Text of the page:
Archive | January, 2012

Burns Night at Vinopolis

27 Jan

Phil, please stop, you’re too funny – whoever the heck Phil is. You see, I know Phil because his name was written on his placemat at the Burns Night celebrations at Vinopolis last week. But the thing is, Phil scuppered me somewhat by not turning up. I was sat on a round table of 10 with my guest to my left, but on my right was a big gaping space where Phil and his friend were meant to sit. Naughty Phil.

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But enough of him, let’s talk about the people that did turn up and more importantly the food and drink we consumed on the evening. A champagne reception was followed by a cocktail of Chivas 12 year old with apple juice and monin cinnamon. We were ushered into the joining room to enjoy a short bagpipe parade before being seated at our table for the evening in the vast function room set in the arches of an old Victorian railway viaduct. Sound impressive? It was.

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We snaked past the tables full of suited and booted gents and elegant ladies to our table. Shortly after, we were presented with a glass of Scapa 16 year old and a starter of Cock-a-Leekie, a deliciously creamy soup with tender chicken and bacon chunks. The Scapa slipped down easily and the light black pepper tones complimented the soup perdfectly.

Shortly before the mains arrived at the table, the bag pipers paraded around the tables, a man clad in a kilt holding a tray of haggis high in the air following close behind. After a quick straw poll on our table, I realised that my guest (brother) and I were the only ones that had never tried haggis. One guy made a very valid point that a lot of people are scared of what it contains, but the chances are that they have had a lot worse in sausages!

Haggis

Now, haggis isn’t the prettiest of foods but our main of haggis with neeps and tatties was actually presented quite well. I couldn’t distinguish what the ‘neeps’ was – one person suggested apple, another onion. There’s an interesting account of what on earth neeps are here. There wasn’t nearly enough gravy on my plate but perhaps because the idea is to tip your glass of whisky all over the haggis. I thought the two gents sat next to my brother were secretly laughing at him after he did what they told him and poured a whole glass of whiskey on his plate. After some investigation, I’m happy to say, for my brothers sake, that this is indeed a tradition. I couldn’t face it so stuck to my plain haggis.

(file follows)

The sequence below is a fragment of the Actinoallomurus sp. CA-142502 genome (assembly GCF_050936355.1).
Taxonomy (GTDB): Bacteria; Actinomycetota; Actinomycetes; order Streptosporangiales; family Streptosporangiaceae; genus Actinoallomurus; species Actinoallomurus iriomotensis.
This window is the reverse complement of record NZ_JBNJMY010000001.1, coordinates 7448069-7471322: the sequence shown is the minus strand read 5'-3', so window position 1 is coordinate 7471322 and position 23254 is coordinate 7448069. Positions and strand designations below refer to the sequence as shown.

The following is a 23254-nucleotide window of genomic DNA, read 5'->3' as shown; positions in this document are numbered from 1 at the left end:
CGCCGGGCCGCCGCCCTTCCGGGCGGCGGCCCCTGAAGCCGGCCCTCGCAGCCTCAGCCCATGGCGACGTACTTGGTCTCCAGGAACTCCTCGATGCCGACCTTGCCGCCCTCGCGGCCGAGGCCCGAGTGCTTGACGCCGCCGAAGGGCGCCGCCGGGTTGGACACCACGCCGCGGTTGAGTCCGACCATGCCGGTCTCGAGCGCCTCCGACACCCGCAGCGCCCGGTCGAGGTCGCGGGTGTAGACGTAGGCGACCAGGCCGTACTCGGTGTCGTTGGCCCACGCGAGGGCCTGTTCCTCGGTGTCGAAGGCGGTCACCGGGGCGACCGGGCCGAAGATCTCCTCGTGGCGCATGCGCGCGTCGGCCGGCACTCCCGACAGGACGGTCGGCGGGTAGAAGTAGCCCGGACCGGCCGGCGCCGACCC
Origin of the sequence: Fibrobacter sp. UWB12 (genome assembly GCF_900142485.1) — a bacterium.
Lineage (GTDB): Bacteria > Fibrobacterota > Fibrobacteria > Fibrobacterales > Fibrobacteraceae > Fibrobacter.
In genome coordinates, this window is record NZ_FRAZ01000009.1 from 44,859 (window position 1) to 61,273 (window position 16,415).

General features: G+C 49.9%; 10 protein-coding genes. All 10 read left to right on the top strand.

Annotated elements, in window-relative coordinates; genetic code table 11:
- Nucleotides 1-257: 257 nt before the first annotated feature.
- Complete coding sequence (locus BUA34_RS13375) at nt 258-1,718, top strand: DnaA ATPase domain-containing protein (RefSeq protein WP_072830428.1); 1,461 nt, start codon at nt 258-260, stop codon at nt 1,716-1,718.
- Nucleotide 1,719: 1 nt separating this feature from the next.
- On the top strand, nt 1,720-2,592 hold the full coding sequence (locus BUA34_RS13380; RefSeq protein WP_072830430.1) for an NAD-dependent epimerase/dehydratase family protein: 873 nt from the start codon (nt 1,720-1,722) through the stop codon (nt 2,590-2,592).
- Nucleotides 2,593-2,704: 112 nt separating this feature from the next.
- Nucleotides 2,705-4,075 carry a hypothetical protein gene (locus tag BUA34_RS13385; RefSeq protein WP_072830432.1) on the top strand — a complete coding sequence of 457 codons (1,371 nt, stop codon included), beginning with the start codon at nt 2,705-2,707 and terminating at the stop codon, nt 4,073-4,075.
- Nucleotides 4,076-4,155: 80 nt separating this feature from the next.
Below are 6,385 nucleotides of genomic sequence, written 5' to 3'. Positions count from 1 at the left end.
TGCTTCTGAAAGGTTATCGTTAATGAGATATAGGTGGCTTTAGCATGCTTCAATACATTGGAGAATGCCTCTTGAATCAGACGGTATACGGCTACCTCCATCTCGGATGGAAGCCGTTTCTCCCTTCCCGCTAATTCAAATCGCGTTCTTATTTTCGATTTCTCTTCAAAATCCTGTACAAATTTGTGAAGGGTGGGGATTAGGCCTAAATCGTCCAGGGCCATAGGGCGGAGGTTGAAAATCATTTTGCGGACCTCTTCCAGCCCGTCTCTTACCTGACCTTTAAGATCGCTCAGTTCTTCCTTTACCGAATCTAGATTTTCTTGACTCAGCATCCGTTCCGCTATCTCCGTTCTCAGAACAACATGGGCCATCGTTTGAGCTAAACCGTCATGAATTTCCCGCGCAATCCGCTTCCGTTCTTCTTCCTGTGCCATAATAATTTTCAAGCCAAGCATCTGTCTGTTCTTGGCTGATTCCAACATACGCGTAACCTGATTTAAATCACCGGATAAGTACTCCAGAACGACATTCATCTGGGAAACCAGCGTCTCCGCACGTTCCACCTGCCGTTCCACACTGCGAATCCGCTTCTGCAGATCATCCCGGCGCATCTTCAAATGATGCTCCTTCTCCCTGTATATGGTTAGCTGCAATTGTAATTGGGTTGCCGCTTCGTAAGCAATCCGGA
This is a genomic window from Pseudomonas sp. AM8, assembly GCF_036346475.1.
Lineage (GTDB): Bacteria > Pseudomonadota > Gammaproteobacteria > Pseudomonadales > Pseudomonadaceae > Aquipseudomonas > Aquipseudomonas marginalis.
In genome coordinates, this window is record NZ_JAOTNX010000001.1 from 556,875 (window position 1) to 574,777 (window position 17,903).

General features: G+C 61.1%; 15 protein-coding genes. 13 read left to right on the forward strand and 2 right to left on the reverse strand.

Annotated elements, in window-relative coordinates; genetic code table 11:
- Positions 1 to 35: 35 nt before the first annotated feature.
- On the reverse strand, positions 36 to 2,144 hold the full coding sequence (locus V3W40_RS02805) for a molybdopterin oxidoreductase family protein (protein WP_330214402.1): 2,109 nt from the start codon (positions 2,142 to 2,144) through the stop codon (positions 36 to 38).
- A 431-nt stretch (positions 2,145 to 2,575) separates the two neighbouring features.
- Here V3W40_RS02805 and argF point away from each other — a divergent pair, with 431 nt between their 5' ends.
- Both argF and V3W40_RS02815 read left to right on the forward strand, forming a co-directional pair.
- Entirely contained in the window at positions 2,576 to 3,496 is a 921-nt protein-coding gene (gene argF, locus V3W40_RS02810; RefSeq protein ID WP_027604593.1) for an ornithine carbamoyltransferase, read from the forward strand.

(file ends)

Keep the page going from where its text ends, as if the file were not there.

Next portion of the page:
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The order in which we tried the remainder of the whiskeys has escaped me, so I’ll simply list them here. We were treated to Jura 16 year old, Glenfiddich 14 year old, Talisker Distiller’s Edition 2000, Glenlivet 18 year old and Chivas 18 year old. By the second course I was finding it hard to consume any more but my brother more than made up for it by drinking my share. His favourite was the Glenlivet 18 year old, which I am told had great depth and tones of honey, spices and citrus.

I am always amazed by large scale dining events and I enjoyed sitting back to watch how everything ran – and very smoothly too. An efficient looking lady with a clipboard blended in effortlessly whilst directing hoards of waiters and waitresses to the different tables. Between each course we were treated to Robert Burns poetry, which was read by true Scots in kilts – difficult to understand, of course, for someone not used to the Scottish dialect.

By the time dessert arrived, we were almost full to the brim from generous starters and mains but we accepted our clootie dumplings gracefully. The dumpling, garnished with ginger snap and berries sat in a pool of custard, which was ever slightly too watery for my liking. I tucked into the dumpling and was pleasantly surprised considering I’m not usually a fan of suet based puddings. In case you don’t know, a clootie dumpling is made from flour, breadcrumbs, sultanas and currants, suet, sugar, spice and milk. It is cakey and not too sweet but quite heavy. Still, that didn’t stop me from polishing it off.